Re: [NMusers] Time varying volume of distribution implementation

From: Alison Boeckmann <alisonboeckmann_at_fastmail.fm>
Date: Fri, 13 May 2016 12:39:04 -0700

The code cannot be used when any WT values are missing.
In order to interpolate appropriately in $DES, WT should be present
on every event record.
$PK sees only the current and previous record.
If WT is missing from the current record, $PK has no way of knowing
what WT will be on the next record.

The code in NONMEM 7.3 help file INFN_INTERPOLATION EXAMPLE 2
(infn2.exa)
can be used to fill in missing WT values in the event records.
The idea is that the $INFN block does two passes through the data set.
After the first pass, it knows what the WT values are on all the event
records, so that it can interpolate to fill in a missing WT.

The finedata utility (fine1.exa) can also be used to fill in
the missing values, and performs interpolation if necessary.

BTW, the code for $PK and $DES will be a new help item in
Nonmem 7.4 INTERPOLATION IN $DES (desinterp.exa)

On Wed, May 11, 2016, at 04:18 AM, SIMON Nicolas wrote:
> Dear Alison,
>
> Perhaps I miss something but is it possible to use your code for
> interpolating WT when some WT are missing in the dataset for an
> individual?
>
> Best regards
> Nicolas
>
>
> -----Message d'origine-----
> De : owner-nmusers_at_globomaxnm.com [mailto:owner-nmusers_at_globomaxnm.c=
om]
> De la part de Alison Boeckmann
> Envoyé : mardi 10 mai 2016 20:06
> À : Nick Holford; nmusers; thorsten.lehr_at_mx.uni-saarland.de
> Objet : Re: [NMusers] Time varying volume of distribution implementa=
tion
>
> Dear Nick, Thorsten and others,
>
> Nick's example is very good.
> He models WT so that it increases linearly with TIME:
> DWT_T=WT_ZERO + WT_ALPHA*T
> where WT_ZERO and WT_ALPHA are thetas.
>
> It occurs to me that some users may not have a model for WT vs. T, but
> have only observed values of WT at fixed points.
> In this case, WT can be interpolated within the $DES block.
>
> Here is a small example of code that can be used to interpolate WT
> between values that are recorded on the data records.
> All the code in $PK to compute OLDTIME and OLDWT and SLOPE, and the code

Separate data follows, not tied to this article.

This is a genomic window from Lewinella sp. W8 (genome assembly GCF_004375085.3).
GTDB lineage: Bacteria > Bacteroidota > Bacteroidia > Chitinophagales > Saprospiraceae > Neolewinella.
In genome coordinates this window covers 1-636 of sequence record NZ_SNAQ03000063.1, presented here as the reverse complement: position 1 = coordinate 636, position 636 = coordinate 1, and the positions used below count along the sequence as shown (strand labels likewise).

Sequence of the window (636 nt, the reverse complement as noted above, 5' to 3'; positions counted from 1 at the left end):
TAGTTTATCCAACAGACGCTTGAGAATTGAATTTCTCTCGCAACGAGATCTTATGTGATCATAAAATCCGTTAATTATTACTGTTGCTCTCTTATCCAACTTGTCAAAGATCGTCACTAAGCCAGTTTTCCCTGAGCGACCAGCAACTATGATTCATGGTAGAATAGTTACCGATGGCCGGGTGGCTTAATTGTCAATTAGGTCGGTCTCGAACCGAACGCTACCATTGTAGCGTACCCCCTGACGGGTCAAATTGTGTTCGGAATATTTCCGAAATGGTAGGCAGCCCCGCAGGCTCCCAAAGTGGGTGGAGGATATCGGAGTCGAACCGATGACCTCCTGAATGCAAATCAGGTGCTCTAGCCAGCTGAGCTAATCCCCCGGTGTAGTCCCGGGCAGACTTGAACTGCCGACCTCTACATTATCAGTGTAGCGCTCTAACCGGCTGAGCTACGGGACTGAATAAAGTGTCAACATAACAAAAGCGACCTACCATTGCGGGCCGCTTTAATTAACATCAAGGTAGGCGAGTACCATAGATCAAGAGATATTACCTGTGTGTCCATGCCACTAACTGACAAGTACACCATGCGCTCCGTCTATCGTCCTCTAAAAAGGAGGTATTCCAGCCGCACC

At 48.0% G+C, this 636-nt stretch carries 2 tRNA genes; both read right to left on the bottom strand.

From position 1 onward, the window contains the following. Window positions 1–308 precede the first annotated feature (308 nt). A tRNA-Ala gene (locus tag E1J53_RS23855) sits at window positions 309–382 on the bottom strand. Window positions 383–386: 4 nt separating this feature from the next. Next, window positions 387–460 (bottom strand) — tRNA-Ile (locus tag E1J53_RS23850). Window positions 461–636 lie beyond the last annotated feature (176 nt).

> for D_WT in $DES, could be copied to user's control stream.
> Other code (for integrating D_WT in $DES and the analytic solution in
> $ERROR)
> is for testing and would not be part of the user's control stream.
>
> Here is the control file:
>
> $PROB INTERPOLATE WT IN $DES
> ; this example shows how to interpolate WT in $DES.
> ; it is assumed that WT is recorded on every data record.
> ; As a test, the value of D_WT in $DES is integrated to obtain AUC of WT
> VS. T ; This is also calculated analytically in $ERROR.
>
> $INPUT ID TIME WT DV
> $DATA desinterp.dat
>
> $SUBROUTINES ADVAN6 TOL=5
> $MODEL
> COMP=(AUC_WT DEFOBS)
>
> $PK
> ; initialize OLDTIME and OLDWT
> IF (NEWIND.LE.1) THEN
> OLDTIME=TIME
> OLDWT=WT
> ENDIF
>
> ; calculate the slope for $DES
> DELTA_TIME=TIME-OLDTIME
> DELTA_WT=WT-OLDWT
>
> IF (DELTA_TIME>0) THEN
> SLOPE=DELTA_WT/DELTA_TIME
> ELSE
> SLOPE=0.
> ENDIF
>
> ; save wt and time for next $PK record
> OLDTIME=TIME
> OLDWT=WT
>
> $DES
> D_WT=OLDWT+SLOPE*(T-OLDTIME) ; D_WT is the value of WT at time T
> DADT(1)=D_WT ; compute AUC of D_WT as a test
>
> $ERROR
> Y=F+ETA(1)+EPS(1)
>
> ; Compute analytic solution as a test.
> ; Does not use compartment amounts.
> ; Uses only the values of WT and TIME on event records.
> ; Suppose WT vs T looks like this:
> ;
> ;
> ; WT
> ; |
> ; | w3 w4
> ; | w2 w5
> ; | w1
> ; |
> ; --------------------------------> TIME
> ; t1 t2 t3 t4 t5
> ;
> ; at t2, the contribution to the sum is
> ; the rectangle w1 x (t2-t1)
> ; plus the triangular piece
> ; (w2-w1)/(t2-t1) / 2
> ;
> ; w2
> ; /|
> ; / |
> ; /__|
> ; w1 |
> ; | |
> ; | |
> ; ------------
> ; t1 t2
> IF (NEWIND.LE.1) THEN
> PREV_WT=WT ; Initialize WT from previous data record
> SUM=0
> ELSE
> SUM=SUM+PREV_WT*DELTA_TIME+DELTA_WT*DELTA_TIME/2
> ENDIF
> PREV_WT=WT ; save WT from previous data record
>
> $OMEGA 1
> $SIGMA 1
>
> $TABLE ID TIME WT PRED=AUC_WT SUM FILE=desinterp.tbl NOPRINT NOAPPEN=
D ;
> The following two values should always be equal:
> ; PRED (which is the AUC of WT obtained by integrating WT) ; SUM (which
> is the analytic solution) computed in $ERROR
>
> Here is the data file for the first subject. Note that WT sometimes is
> constant and sometimes decreases:
> 1 0. 10 0
> 1 1. 20 0
> 1 2. 35 0
> 1 2. 35 0
> 1 4. 45 0
> 1 5. 40 0
>
> Here is the table file:
> TABLE NO. 1
> ID TIME WT AUC_WT SUM
> 1.0000E+00 0.0000E+00 1.0000E+01 0.0000E+00 0.0000E+00
> 1.0000E+00 1.0000E+00 2.0000E+01 1.5000E+01 1.5000E+01
> 1.0000E+00 2.0000E+00 3.5000E+01 4.2500E+01 4.2500E+01
> 1.0000E+00 2.0000E+00 3.5000E+01 4.2500E+01 4.2500E+01